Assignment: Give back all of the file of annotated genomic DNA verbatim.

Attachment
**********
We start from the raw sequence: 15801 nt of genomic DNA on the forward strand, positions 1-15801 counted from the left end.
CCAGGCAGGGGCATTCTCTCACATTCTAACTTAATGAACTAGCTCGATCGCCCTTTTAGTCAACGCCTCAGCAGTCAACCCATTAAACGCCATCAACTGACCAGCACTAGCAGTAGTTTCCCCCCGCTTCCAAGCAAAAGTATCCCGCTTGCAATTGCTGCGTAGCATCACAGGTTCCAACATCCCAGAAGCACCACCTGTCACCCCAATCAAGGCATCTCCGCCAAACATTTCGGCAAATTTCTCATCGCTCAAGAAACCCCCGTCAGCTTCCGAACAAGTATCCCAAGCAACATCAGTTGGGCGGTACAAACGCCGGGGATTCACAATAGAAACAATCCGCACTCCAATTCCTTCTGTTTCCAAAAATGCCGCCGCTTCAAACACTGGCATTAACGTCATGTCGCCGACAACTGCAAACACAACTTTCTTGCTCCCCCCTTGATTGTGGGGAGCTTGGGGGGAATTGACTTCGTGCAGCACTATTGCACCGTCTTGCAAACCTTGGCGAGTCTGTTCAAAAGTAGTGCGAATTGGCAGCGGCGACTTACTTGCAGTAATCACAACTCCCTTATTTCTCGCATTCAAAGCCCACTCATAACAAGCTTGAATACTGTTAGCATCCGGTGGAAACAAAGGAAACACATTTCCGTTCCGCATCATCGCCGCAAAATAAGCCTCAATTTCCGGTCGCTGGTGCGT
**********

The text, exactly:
We start from the raw sequence: 15801 nt of genomic DNA on the forward strand, positions 1-15801 counted from the left end.
CCAGGCAGGGGCATTCTCTCACATTCTAACTTAATGAACTAGCTCGATCGCCCTTTTAGTCAACGCCTCAGCAGTCAACCCATTAAACGCCATCAACTGACCAGCACTAGCAGTAGTTTCCCCCCGCTTCCAAGCAAAAGTATCCCGCTTGCAATTGCTGCGTAGCATCACAGGTTCCAACATCCCAGAAGCACCACCTGTCACCCCAATCAAGGCATCTCCGCCAAACATTTCGGCAAATTTCTCATCGCTCAAGAAACCCCCGTCAGCTTCCGAACAAGTATCCCAAGCAACATCAGTTGGGCGGTACAAACGCCGGGGATTCACAATAGAAACAATCCGCACTCCAATTCCTTCTGTTTCCAAAAATGCCGCCGCTTCAAACACTGGCATTAACGTCATGTCGCCGACAACTGCAAACACAACTTTCTTGCTCCCCCCTTGATTGTGGGGAGCTTGGGGGGAATTGACTTCGTGCAGCACTATTGCACCGTCTTGCAAACCTTGGCGAGTCTGTTCAAAAGTAGTGCGAATTGGCAGCGGCGACTTACTTGCAGTAATCACAACTCCCTTATTTCTCGCATTCAAAGCCCACTCATAACAAGCTTGAATACTGTTAGCATCCGGTGGAAACAAAGGAAACACATTTCCGTTCCGCATCATCGCCGCAAAATAAGCCTCAATTTCCGGTCGCTGGTGCGT